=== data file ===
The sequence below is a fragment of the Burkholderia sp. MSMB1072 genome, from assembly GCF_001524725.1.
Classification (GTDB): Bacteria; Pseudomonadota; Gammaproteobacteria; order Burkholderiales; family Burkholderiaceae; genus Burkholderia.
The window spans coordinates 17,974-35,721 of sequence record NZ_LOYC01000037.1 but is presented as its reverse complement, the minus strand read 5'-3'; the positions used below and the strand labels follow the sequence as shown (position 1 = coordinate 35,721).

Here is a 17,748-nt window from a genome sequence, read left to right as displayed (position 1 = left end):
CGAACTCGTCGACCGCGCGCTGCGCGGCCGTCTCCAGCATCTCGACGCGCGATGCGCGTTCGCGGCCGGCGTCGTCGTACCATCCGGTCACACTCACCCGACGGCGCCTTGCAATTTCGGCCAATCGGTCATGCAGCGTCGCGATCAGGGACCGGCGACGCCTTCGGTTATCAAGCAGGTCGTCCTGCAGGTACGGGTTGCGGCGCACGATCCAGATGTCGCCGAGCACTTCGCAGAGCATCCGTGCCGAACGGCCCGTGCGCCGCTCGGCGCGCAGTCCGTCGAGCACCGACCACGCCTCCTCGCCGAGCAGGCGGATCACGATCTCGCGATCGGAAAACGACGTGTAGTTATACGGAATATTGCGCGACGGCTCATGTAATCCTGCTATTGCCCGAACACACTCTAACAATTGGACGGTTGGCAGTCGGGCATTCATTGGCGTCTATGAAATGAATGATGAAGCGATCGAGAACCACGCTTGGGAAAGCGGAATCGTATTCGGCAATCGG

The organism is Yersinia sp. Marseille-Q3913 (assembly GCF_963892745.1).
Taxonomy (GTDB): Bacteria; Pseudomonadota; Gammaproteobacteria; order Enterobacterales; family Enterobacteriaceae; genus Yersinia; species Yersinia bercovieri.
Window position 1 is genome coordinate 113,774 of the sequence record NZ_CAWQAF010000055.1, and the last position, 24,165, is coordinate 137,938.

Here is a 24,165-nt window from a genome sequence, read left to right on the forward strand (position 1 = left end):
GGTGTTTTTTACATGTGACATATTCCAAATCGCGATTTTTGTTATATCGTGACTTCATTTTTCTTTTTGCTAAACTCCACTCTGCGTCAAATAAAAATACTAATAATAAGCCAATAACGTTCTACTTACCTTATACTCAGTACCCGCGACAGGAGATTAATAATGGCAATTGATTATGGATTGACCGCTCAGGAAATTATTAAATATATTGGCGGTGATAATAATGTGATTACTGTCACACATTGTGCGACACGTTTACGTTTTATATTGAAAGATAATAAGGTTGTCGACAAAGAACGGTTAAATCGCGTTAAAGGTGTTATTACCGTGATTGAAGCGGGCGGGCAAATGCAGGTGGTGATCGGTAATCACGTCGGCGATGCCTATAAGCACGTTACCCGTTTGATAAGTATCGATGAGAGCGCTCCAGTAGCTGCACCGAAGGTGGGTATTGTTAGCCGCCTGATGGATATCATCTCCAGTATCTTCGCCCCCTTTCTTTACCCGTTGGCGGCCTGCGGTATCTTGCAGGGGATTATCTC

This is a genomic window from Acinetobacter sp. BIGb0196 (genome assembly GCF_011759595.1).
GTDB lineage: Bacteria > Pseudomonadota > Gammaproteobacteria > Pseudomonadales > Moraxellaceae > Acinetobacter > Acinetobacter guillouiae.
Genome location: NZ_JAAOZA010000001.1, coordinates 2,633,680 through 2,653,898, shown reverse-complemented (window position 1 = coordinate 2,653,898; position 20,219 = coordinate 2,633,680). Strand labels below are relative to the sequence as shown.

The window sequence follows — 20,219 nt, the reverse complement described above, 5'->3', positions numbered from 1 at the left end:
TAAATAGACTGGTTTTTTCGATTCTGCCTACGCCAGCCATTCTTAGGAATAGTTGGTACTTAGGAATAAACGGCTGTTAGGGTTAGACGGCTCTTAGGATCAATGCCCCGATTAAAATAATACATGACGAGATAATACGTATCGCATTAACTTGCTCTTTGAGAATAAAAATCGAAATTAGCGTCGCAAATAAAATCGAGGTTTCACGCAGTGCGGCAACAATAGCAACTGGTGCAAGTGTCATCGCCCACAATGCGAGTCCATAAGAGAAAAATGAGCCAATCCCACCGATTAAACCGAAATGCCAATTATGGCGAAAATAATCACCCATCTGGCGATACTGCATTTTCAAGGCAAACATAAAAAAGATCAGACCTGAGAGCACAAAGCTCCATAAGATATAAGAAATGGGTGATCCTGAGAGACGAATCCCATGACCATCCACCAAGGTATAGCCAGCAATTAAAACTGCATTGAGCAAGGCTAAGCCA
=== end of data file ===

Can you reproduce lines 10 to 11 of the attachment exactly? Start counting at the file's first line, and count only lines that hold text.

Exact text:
GGTGTTTTTTACATGTGACATATTCCAAATCGCGATTTTTGTTATATCGTGACTTCATTTTTCTTTTTGCTAAACTCCACTCTGCGTCAAATAAAAATACTAATAATAAGCCAATAACGTTCTACTTACCTTATACTCAGTACCCGCGACAGGAGATTAATAATGGCAATTGATTATGGATTGACCGCTCAGGAAATTATTAAATATATTGGCGGTGATAATAATGTGATTACTGTCACACATTGTGCGACACGTTTACGTTTTATATTGAAAGATAATAAGGTTGTCGACAAAGAACGGTTAAATCGCGTTAAAGGTGTTATTACCGTGATTGAAGCGGGCGGGCAAATGCAGGTGGTGATCGGTAATCACGTCGGCGATGCCTATAAGCACGTTACCCGTTTGATAAGTATCGATGAGAGCGCTCCAGTAGCTGCACCGAAGGTGGGTATTGTTAGCCGCCTGATGGATATCATCTCCAGTATCTTCGCCCCCTTTCTTTACCCGTTGGCGGCCTGCGGTATCTTGCAGGGGATTATCTC

This is a genomic window from Acinetobacter sp. BIGb0196 (genome assembly GCF_011759595.1).